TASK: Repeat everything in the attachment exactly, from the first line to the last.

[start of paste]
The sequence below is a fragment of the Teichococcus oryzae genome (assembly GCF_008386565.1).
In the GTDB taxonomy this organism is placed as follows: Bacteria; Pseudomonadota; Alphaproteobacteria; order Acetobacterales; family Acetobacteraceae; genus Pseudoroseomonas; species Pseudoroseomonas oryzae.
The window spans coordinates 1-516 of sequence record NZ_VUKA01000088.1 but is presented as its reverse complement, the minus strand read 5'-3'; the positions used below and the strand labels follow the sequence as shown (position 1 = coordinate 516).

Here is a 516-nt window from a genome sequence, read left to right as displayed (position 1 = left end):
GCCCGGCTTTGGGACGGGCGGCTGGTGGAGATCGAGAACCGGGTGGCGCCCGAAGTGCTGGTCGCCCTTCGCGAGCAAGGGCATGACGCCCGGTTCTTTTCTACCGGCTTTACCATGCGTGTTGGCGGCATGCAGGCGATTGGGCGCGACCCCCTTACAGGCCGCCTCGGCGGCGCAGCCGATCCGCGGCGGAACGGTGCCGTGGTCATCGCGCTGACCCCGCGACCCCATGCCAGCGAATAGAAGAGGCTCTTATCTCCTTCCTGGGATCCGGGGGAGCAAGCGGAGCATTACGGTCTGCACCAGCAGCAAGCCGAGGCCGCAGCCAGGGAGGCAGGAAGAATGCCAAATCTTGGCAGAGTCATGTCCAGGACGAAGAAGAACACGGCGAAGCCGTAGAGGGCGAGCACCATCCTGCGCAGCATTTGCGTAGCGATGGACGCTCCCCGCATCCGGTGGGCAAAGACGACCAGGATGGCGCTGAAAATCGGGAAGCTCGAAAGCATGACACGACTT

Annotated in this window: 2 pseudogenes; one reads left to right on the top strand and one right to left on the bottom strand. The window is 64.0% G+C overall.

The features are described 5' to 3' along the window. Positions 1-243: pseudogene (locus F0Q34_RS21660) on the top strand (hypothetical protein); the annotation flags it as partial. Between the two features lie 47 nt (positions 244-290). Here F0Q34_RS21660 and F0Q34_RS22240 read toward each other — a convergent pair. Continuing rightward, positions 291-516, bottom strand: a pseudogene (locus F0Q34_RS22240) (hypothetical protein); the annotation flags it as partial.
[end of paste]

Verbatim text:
The sequence below is a fragment of the Teichococcus oryzae genome (assembly GCF_008386565.1).
In the GTDB taxonomy this organism is placed as follows: Bacteria; Pseudomonadota; Alphaproteobacteria; order Acetobacterales; family Acetobacteraceae; genus Pseudoroseomonas; species Pseudoroseomonas oryzae.
The window spans coordinates 1-516 of sequence record NZ_VUKA01000088.1 but is presented as its reverse complement, the minus strand read 5'-3'; the positions used below and the strand labels follow the sequence as shown (position 1 = coordinate 516).

Here is a 516-nt window from a genome sequence, read left to right as displayed (position 1 = left end):
GCCCGGCTTTGGGACGGGCGGCTGGTGGAGATCGAGAACCGGGTGGCGCCCGAAGTGCTGGTCGCCCTTCGCGAGCAAGGGCATGACGCCCGGTTCTTTTCTACCGGCTTTACCATGCGTGTTGGCGGCATGCAGGCGATTGGGCGCGACCCCCTTACAGGCCGCCTCGGCGGCGCAGCCGATCCGCGGCGGAACGGTGCCGTGGTCATCGCGCTGACCCCGCGACCCCATGCCAGCGAATAGAAGAGGCTCTTATCTCCTTCCTGGGATCCGGGGGAGCAAGCGGAGCATTACGGTCTGCACCAGCAGCAAGCCGAGGCCGCAGCCAGGGAGGCAGGAAGAATGCCAAATCTTGGCAGAGTCATGTCCAGGACGAAGAAGAACACGGCGAAGCCGTAGAGGGCGAGCACCATCCTGCGCAGCATTTGCGTAGCGATGGACGCTCCCCGCATCCGGTGGGCAAAGACGACCAGGATGGCGCTGAAAATCGGGAAGCTCGAAAGCATGACACGACTT

Annotated in this window: 2 pseudogenes; one reads left to right on the top strand and one right to left on the bottom strand. The window is 64.0% G+C overall.

The features are described 5' to 3' along the window. Positions 1-243: pseudogene (locus F0Q34_RS21660) on the top strand (hypothetical protein); the annotation flags it as partial. Between the two features lie 47 nt (positions 244-290). Here F0Q34_RS21660 and F0Q34_RS22240 read toward each other — a convergent pair. Continuing rightward, positions 291-516, bottom strand: a pseudogene (locus F0Q34_RS22240) (hypothetical protein); the annotation flags it as partial.